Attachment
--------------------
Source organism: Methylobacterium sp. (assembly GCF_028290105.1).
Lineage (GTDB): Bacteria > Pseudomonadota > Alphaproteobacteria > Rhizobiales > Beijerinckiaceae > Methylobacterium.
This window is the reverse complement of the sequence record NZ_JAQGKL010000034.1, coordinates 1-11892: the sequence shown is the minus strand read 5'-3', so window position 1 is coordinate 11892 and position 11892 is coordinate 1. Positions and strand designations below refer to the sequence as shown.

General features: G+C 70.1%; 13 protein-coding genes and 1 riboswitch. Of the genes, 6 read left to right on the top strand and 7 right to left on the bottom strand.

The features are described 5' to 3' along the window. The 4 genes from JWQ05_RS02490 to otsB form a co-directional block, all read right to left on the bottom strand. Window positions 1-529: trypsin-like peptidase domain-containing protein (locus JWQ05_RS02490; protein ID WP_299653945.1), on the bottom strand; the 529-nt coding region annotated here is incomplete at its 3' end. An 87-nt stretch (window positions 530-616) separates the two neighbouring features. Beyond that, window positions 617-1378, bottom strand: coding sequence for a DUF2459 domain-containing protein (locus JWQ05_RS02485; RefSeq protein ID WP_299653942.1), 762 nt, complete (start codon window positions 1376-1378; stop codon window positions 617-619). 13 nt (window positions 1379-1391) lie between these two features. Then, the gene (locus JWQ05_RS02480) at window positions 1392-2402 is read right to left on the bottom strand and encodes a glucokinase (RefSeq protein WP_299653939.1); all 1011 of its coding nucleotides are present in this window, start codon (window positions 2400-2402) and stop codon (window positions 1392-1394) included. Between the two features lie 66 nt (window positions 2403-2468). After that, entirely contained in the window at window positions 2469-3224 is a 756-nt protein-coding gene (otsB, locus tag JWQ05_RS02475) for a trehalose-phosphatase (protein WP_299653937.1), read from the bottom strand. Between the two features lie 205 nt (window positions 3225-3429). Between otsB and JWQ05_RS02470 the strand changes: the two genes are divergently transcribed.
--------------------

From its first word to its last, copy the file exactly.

Source organism: Methylobacterium sp. (assembly GCF_028290105.1).
Lineage (GTDB): Bacteria > Pseudomonadota > Alphaproteobacteria > Rhizobiales > Beijerinckiaceae > Methylobacterium.
This window is the reverse complement of the sequence record NZ_JAQGKL010000034.1, coordinates 1-11892: the sequence shown is the minus strand read 5'-3', so window position 1 is coordinate 11892 and position 11892 is coordinate 1. Positions and strand designations below refer to the sequence as shown.

General features: G+C 70.1%; 13 protein-coding genes and 1 riboswitch. Of the genes, 6 read left to right on the top strand and 7 right to left on the bottom strand.

The features are described 5' to 3' along the window. The 4 genes from JWQ05_RS02490 to otsB form a co-directional block, all read right to left on the bottom strand. Window positions 1-529: trypsin-like peptidase domain-containing protein (locus JWQ05_RS02490; protein ID WP_299653945.1), on the bottom strand; the 529-nt coding region annotated here is incomplete at its 3' end. An 87-nt stretch (window positions 530-616) separates the two neighbouring features. Beyond that, window positions 617-1378, bottom strand: coding sequence for a DUF2459 domain-containing protein (locus JWQ05_RS02485; RefSeq protein ID WP_299653942.1), 762 nt, complete (start codon window positions 1376-1378; stop codon window positions 617-619). 13 nt (window positions 1379-1391) lie between these two features. Then, the gene (locus JWQ05_RS02480) at window positions 1392-2402 is read right to left on the bottom strand and encodes a glucokinase (RefSeq protein WP_299653939.1); all 1011 of its coding nucleotides are present in this window, start codon (window positions 2400-2402) and stop codon (window positions 1392-1394) included. Between the two features lie 66 nt (window positions 2403-2468). After that, entirely contained in the window at window positions 2469-3224 is a 756-nt protein-coding gene (otsB, locus tag JWQ05_RS02475) for a trehalose-phosphatase (protein WP_299653937.1), read from the bottom strand. Between the two features lie 205 nt (window positions 3225-3429). Between otsB and JWQ05_RS02470 the strand changes: the two genes are divergently transcribed.